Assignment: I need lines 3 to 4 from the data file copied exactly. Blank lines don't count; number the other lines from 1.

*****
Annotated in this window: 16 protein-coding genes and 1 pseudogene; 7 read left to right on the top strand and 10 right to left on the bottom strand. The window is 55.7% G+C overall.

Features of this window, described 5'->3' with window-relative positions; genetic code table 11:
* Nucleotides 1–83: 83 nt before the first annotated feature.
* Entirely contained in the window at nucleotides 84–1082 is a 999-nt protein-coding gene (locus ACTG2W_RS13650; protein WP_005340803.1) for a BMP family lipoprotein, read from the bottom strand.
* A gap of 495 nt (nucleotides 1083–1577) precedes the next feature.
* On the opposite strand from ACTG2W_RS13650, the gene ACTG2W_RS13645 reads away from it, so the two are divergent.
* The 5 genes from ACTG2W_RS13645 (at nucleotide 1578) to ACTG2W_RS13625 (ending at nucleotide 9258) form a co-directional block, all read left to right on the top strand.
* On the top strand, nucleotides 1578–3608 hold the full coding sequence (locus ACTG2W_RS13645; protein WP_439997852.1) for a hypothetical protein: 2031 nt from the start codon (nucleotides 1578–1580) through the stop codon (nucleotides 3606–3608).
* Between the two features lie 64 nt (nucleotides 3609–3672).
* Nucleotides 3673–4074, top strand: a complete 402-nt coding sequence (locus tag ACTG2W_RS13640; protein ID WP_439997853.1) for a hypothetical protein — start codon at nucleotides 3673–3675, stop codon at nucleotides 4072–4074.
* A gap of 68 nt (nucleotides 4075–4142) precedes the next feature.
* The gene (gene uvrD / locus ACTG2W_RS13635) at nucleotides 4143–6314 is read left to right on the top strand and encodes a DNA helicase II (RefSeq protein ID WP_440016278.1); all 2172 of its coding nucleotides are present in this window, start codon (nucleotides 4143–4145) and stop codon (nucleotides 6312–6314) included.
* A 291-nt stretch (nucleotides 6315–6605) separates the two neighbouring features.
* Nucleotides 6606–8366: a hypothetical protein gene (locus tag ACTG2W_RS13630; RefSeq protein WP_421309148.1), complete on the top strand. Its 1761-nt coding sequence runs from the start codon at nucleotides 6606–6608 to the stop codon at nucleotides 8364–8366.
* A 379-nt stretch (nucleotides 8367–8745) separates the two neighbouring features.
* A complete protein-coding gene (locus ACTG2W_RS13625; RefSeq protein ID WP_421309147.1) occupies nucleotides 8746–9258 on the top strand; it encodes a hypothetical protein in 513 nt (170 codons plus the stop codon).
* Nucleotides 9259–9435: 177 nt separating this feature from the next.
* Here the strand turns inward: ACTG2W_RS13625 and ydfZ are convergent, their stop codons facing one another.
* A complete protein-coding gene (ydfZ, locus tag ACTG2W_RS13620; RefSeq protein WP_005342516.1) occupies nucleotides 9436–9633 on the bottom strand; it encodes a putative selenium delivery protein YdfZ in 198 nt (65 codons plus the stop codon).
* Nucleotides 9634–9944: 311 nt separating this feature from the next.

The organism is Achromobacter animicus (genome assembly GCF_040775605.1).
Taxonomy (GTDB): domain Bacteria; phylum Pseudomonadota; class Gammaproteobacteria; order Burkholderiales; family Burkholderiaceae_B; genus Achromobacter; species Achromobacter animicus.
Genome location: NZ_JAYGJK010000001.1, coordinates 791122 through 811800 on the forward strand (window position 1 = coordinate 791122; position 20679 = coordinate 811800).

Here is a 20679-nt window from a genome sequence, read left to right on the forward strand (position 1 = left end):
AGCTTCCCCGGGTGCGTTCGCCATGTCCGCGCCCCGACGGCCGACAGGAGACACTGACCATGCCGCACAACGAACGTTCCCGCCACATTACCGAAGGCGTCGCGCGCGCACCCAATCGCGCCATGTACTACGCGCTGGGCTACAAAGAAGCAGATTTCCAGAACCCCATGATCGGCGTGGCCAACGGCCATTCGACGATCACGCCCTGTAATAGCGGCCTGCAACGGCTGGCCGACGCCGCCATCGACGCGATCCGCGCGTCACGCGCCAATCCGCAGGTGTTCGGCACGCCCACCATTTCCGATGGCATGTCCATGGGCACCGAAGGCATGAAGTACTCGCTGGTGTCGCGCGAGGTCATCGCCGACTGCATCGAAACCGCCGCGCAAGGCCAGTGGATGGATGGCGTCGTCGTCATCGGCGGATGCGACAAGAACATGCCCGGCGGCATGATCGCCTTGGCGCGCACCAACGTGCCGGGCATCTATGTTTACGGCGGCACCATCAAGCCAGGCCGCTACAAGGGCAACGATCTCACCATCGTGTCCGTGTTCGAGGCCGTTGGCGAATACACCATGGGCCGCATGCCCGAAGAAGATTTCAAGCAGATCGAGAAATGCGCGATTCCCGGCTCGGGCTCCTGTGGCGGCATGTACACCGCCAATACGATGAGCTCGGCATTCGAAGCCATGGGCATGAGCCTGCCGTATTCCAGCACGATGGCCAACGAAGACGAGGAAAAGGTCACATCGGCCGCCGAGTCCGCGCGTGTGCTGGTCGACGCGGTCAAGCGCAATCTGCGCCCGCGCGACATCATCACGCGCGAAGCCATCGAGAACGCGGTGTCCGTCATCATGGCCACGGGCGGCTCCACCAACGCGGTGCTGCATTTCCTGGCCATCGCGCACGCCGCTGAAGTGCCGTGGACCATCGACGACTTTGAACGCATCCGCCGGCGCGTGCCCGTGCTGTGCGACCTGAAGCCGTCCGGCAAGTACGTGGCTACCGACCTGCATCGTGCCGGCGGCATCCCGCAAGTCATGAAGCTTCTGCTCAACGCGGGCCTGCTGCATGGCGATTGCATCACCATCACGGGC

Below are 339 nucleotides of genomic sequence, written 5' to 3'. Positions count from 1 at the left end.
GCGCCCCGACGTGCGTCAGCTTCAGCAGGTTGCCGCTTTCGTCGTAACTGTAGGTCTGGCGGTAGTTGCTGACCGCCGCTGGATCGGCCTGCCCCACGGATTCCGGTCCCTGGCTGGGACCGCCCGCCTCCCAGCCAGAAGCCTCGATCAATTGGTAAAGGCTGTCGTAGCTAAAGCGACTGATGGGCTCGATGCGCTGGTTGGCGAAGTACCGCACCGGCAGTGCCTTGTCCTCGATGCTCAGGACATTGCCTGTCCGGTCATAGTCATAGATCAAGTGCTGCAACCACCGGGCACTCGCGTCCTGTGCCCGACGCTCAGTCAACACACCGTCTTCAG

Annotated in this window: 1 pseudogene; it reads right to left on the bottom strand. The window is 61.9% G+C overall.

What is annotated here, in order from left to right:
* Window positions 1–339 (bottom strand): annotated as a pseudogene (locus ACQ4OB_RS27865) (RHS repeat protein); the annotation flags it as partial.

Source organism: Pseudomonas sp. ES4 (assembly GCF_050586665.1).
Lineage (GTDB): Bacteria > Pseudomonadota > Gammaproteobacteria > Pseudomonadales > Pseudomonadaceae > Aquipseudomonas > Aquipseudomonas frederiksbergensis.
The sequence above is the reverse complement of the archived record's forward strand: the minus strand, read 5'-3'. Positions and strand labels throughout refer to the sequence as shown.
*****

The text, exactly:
* Nucleotides 1–83: 83 nt before the first annotated feature.
* Entirely contained in the window at nucleotides 84–1082 is a 999-nt protein-coding gene (locus ACTG2W_RS13650; protein WP_005340803.1) for a BMP family lipoprotein, read from the bottom strand.